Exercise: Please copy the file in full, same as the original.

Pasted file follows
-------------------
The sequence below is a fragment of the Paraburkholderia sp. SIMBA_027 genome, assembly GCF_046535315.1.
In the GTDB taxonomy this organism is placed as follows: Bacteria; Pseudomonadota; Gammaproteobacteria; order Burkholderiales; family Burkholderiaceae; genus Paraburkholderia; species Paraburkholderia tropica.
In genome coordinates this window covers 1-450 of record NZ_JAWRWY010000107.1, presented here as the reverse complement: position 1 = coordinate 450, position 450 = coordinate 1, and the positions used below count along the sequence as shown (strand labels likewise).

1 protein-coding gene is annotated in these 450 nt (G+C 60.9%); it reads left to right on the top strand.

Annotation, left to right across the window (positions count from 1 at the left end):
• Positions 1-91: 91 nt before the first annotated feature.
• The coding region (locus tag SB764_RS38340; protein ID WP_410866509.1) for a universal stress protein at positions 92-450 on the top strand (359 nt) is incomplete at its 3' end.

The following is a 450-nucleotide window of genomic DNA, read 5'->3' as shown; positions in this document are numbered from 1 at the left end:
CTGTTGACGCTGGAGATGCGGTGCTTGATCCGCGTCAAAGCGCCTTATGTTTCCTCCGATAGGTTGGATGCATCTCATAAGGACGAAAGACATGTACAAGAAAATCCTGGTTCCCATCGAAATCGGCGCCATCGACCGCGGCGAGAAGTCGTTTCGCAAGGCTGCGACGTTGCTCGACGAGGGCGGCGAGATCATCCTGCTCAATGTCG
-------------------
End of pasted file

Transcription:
The sequence below is a fragment of the Paraburkholderia sp. SIMBA_027 genome, assembly GCF_046535315.1.
In the GTDB taxonomy this organism is placed as follows: Bacteria; Pseudomonadota; Gammaproteobacteria; order Burkholderiales; family Burkholderiaceae; genus Paraburkholderia; species Paraburkholderia tropica.
In genome coordinates this window covers 1-450 of record NZ_JAWRWY010000107.1, presented here as the reverse complement: position 1 = coordinate 450, position 450 = coordinate 1, and the positions used below count along the sequence as shown (strand labels likewise).

1 protein-coding gene is annotated in these 450 nt (G+C 60.9%); it reads left to right on the top strand.

Annotation, left to right across the window (positions count from 1 at the left end):
• Positions 1-91: 91 nt before the first annotated feature.
• The coding region (locus tag SB764_RS38340; protein ID WP_410866509.1) for a universal stress protein at positions 92-450 on the top strand (359 nt) is incomplete at its 3' end.

The following is a 450-nucleotide window of genomic DNA, read 5'->3' as shown; positions in this document are numbered from 1 at the left end:
CTGTTGACGCTGGAGATGCGGTGCTTGATCCGCGTCAAAGCGCCTTATGTTTCCTCCGATAGGTTGGATGCATCTCATAAGGACGAAAGACATGTACAAGAAAATCCTGGTTCCCATCGAAATCGGCGCCATCGACCGCGGCGAGAAGTCGTTTCGCAAGGCTGCGACGTTGCTCGACGAGGGCGGCGAGATCATCCTGCTCAATGTCG